Families, individuals and businesses in Washington County who suffered uninsured property damage due to the heavy wind and rain storm earlier this month are now eligible for federal help.
Homeowners and renters should register for state and federal assistance even if they believe their insurance will cover everything damaged, officials say.
Oregon Emergency Management and the Federal Emergency Management Agency on Friday added Washington County to a list of six Oregon counties that now qualify for federal grants following severe weather that swept through the region in early December.
Being added to the list means residents with storm-damaged homes and other structures can now seek federal aid for housing, clean-up, repair and other expenses caused by flooding, landslides and mudslides between Dec. 1 and 17.
So far, emergency managers have heard from 21 families and businesses with storm-related damage, primarily in the western area of Washington County. That total includes three homes in the Devonshire neighborhood of Cedar Hills and six homes in King City.
To apply for federal assistance, disaster victims are asked to register by calling 1-800-621-FEMA (3362) or going on-line to www.fema.gov/assistance.
Anyone who is speech- or hearing-impaired can call 1-800-462-7585.
Even those homeowners and renters who are insured for their damages should register with FEMA so eligibility can be determined, said Cleo Howell, FEMA spokesman.
After an insurance claim has been paid, there may be uninsured losses that could be eligible under FEMA's disaster-assistance programs, he said.
Affected families, individuals and businesses are also encouraged to report their storm-damaged structures to the Office of Consolidated Emergency Management for Washington County at 503-642-0369.
Registering losses with FEMA and the local emergency management office will allow for appropriate agency follow-up and coordination, said Philip Bransford, Washington County spokesman.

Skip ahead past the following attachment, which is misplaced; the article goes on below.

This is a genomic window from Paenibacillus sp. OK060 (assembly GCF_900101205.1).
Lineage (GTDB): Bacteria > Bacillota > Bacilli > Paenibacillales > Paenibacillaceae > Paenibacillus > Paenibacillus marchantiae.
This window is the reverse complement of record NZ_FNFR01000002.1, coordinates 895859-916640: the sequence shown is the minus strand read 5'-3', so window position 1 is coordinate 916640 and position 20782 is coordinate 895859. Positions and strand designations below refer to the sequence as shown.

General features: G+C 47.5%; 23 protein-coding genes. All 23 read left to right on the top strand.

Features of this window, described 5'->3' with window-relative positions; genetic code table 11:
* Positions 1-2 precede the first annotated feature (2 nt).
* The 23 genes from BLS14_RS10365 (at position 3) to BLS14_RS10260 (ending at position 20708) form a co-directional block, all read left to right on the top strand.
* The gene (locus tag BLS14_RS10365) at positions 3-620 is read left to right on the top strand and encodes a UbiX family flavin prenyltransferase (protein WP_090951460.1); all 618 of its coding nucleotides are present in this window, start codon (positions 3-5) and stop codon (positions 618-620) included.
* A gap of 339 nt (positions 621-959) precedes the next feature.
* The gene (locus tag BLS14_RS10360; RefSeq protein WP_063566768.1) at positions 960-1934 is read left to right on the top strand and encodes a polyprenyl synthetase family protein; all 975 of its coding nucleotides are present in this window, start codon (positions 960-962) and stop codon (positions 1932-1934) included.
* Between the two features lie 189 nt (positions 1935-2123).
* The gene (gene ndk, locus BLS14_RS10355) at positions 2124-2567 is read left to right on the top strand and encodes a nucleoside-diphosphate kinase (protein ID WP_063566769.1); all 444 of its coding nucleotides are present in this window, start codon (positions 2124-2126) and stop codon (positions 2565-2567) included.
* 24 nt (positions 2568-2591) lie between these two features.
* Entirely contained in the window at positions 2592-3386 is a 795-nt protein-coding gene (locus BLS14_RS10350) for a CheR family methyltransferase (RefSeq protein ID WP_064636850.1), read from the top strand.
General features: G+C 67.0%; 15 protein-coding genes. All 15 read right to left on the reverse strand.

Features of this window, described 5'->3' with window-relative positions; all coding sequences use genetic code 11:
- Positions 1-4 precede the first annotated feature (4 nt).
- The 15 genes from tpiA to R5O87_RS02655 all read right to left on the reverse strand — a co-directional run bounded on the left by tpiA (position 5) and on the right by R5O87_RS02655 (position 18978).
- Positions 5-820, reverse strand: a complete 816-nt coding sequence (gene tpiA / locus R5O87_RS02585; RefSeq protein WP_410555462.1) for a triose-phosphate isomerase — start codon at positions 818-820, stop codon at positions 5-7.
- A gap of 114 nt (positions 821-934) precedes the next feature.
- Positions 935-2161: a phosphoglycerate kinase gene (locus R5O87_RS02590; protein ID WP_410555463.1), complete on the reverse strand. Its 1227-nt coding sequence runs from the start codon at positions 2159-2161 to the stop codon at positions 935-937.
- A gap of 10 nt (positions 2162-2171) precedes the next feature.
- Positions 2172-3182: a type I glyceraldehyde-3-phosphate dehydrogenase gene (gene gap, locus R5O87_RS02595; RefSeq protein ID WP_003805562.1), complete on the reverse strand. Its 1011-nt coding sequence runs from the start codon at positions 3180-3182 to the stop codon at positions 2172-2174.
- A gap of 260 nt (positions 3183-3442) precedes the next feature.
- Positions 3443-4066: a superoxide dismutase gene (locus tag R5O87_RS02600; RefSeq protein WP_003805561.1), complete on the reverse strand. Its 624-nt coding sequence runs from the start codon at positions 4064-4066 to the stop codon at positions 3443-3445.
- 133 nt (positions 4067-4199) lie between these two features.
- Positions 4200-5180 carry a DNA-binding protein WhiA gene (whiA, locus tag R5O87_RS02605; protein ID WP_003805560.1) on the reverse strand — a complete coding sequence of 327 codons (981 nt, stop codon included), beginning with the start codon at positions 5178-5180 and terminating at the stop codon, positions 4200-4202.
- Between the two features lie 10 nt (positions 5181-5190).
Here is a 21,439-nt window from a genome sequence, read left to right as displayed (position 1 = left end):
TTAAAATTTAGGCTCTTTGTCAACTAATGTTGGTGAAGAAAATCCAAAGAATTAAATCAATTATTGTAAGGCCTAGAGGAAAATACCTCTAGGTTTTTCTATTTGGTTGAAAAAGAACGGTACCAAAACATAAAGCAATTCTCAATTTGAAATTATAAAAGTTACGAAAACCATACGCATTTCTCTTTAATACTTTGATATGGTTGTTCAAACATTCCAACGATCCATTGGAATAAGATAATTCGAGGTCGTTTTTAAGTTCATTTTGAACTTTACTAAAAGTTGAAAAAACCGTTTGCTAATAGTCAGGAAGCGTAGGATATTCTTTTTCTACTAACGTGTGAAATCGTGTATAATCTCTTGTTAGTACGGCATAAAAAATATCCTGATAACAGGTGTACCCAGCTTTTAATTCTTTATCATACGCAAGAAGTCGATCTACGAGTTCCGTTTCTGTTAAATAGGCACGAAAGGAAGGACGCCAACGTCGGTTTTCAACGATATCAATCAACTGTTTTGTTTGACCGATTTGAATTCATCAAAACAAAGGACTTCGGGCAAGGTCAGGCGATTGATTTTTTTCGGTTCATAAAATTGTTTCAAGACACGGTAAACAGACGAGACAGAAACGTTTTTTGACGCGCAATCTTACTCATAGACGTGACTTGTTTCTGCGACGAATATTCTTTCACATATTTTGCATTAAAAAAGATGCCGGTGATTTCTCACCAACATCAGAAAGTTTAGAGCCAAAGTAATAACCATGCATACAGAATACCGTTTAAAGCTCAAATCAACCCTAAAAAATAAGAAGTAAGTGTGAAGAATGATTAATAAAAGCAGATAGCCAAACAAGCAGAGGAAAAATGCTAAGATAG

Available assistance includes grants to help pay for temporary housing, home repairs, rebuilding efforts and replacement of lost or disaster-damaged personal property.
'The grants will help to make houses safe, sanitary and livable again,' Howell said.
For more extensive damage, low-interest loans from the U.S. Small Business Administration will also be available to cover residential and business losses not fully compensated by insurance.
The administration may loan up to $200,000 to repair or replace homes and up to $40,000 to repair or replace personal property. Up to $1.5 million is available for uncompensated business-disaster losses.
Washington County has already been approved for the public-assistance grant program.
Under the program, FEMA awards grants to assist state and local governments and certain private, non-profit organizations with the response to and recovery from disasters.
'The public-assistance funding will compensate police, fire, public works, cities, schools and other agencies, allowing them to recover a portion of the money used in the disaster,' Howell said.
The federal program covers up to 75 percent of the costs that public agencies incurred in the storm.
Funding will help pay for debris removal, implementation of emergency protective measures and permanent restoration of infrastructure.
It will also support hazard mitigation measures for future protection.
Washington County officials estimate that the Dec. 1 storm caused $5.7 million in damage to county and state property, including roads and timberland.
Most of the roads damaged in the storm were in the western portion of the county.
Washington County officials representing city, public works, special districts and other agencies plan to meet Jan. 9 and begin the process of applying for compensation under FEMA's public-assistance program.
'The program's goal is to help local governments recoup money they would have to otherwise spend by responding to a disaster,' Howell said.
Christina Lent and Christian Gaston with Pamplin Media Group contributed to this story.